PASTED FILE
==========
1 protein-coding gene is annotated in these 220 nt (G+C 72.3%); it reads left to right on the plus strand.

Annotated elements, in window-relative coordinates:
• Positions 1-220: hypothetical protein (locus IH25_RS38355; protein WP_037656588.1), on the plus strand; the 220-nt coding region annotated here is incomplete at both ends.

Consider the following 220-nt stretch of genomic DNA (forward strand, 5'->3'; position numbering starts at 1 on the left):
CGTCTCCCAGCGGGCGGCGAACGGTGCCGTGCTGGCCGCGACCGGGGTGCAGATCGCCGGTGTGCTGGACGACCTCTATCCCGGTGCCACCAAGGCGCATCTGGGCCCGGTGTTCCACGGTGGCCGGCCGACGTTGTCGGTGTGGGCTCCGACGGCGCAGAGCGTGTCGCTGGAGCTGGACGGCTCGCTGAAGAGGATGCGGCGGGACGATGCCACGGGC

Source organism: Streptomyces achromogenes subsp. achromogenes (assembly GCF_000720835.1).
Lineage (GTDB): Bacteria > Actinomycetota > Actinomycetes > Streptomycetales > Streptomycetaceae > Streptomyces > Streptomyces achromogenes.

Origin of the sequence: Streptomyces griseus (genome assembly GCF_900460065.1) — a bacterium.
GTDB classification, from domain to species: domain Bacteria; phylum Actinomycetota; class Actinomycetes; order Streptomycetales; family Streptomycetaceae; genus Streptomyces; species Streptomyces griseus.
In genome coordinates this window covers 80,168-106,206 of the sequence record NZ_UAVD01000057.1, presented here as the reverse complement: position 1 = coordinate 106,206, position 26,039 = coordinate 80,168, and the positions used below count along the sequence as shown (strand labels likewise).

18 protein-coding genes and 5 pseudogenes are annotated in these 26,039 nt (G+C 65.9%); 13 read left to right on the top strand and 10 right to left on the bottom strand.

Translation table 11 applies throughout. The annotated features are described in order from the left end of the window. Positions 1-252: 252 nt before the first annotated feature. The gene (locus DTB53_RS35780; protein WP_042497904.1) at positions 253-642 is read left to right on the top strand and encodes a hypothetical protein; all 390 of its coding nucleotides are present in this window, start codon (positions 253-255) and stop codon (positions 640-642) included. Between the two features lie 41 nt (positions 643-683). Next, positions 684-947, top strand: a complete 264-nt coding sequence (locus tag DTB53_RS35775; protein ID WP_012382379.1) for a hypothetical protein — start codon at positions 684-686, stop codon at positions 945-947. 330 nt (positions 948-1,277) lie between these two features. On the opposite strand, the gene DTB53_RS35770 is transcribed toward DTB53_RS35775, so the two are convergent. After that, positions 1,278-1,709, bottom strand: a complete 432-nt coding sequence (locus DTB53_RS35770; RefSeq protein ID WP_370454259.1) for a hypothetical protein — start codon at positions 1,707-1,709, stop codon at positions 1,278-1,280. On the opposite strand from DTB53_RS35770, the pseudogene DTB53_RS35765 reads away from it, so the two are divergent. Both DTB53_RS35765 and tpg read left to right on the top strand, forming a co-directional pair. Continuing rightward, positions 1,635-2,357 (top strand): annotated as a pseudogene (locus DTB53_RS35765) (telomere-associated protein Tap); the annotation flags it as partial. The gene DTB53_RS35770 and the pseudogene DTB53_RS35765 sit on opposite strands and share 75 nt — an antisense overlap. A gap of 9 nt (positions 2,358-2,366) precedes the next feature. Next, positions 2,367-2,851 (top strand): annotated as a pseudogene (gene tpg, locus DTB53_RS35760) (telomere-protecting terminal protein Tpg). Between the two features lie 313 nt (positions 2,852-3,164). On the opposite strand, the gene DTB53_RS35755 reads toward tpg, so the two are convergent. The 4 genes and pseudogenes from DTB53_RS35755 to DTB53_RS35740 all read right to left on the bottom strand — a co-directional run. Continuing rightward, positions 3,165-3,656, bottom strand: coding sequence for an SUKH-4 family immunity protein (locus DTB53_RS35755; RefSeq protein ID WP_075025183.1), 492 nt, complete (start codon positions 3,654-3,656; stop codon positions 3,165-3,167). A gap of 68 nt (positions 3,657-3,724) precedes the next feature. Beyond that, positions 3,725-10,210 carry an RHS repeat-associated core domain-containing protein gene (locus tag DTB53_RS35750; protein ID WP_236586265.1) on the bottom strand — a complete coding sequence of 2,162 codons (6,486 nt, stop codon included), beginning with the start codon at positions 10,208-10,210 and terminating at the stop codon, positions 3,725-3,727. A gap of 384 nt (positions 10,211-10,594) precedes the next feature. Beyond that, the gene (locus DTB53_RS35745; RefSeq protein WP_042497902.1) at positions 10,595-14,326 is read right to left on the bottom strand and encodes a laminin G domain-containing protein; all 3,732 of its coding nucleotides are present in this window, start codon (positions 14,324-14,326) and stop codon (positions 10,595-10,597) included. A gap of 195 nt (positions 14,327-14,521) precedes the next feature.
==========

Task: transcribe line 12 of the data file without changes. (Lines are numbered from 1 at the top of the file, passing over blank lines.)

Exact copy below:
Translation table 11 applies throughout. The annotated features are described in order from the left end of the window. Positions 1-252: 252 nt before the first annotated feature. The gene (locus DTB53_RS35780; protein WP_042497904.1) at positions 253-642 is read left to right on the top strand and encodes a hypothetical protein; all 390 of its coding nucleotides are present in this window, start codon (positions 253-255) and stop codon (positions 640-642) included. Between the two features lie 41 nt (positions 643-683). Next, positions 684-947, top strand: a complete 264-nt coding sequence (locus tag DTB53_RS35775; protein ID WP_012382379.1) for a hypothetical protein — start codon at positions 684-686, stop codon at positions 945-947. 330 nt (positions 948-1,277) lie between these two features. On the opposite strand, the gene DTB53_RS35770 is transcribed toward DTB53_RS35775, so the two are convergent. After that, positions 1,278-1,709, bottom strand: a complete 432-nt coding sequence (locus DTB53_RS35770; RefSeq protein ID WP_370454259.1) for a hypothetical protein — start codon at positions 1,707-1,709, stop codon at positions 1,278-1,280. On the opposite strand from DTB53_RS35770, the pseudogene DTB53_RS35765 reads away from it, so the two are divergent. Both DTB53_RS35765 and tpg read left to right on the top strand, forming a co-directional pair. Continuing rightward, positions 1,635-2,357 (top strand): annotated as a pseudogene (locus DTB53_RS35765) (telomere-associated protein Tap); the annotation flags it as partial. The gene DTB53_RS35770 and the pseudogene DTB53_RS35765 sit on opposite strands and share 75 nt — an antisense overlap. A gap of 9 nt (positions 2,358-2,366) precedes the next feature. Next, positions 2,367-2,851 (top strand): annotated as a pseudogene (gene tpg, locus DTB53_RS35760) (telomere-protecting terminal protein Tpg). Between the two features lie 313 nt (positions 2,852-3,164). On the opposite strand, the gene DTB53_RS35755 reads toward tpg, so the two are convergent. The 4 genes and pseudogenes from DTB53_RS35755 to DTB53_RS35740 all read right to left on the bottom strand — a co-directional run. Continuing rightward, positions 3,165-3,656, bottom strand: coding sequence for an SUKH-4 family immunity protein (locus DTB53_RS35755; RefSeq protein ID WP_075025183.1), 492 nt, complete (start codon positions 3,654-3,656; stop codon positions 3,165-3,167). A gap of 68 nt (positions 3,657-3,724) precedes the next feature. Beyond that, positions 3,725-10,210 carry an RHS repeat-associated core domain-containing protein gene (locus tag DTB53_RS35750; protein ID WP_236586265.1) on the bottom strand — a complete coding sequence of 2,162 codons (6,486 nt, stop codon included), beginning with the start codon at positions 10,208-10,210 and terminating at the stop codon, positions 3,725-3,727. A gap of 384 nt (positions 10,211-10,594) precedes the next feature. Beyond that, the gene (locus DTB53_RS35745; RefSeq protein WP_042497902.1) at positions 10,595-14,326 is read right to left on the bottom strand and encodes a laminin G domain-containing protein; all 3,732 of its coding nucleotides are present in this window, start codon (positions 14,324-14,326) and stop codon (positions 10,595-10,597) included. A gap of 195 nt (positions 14,327-14,521) precedes the next feature.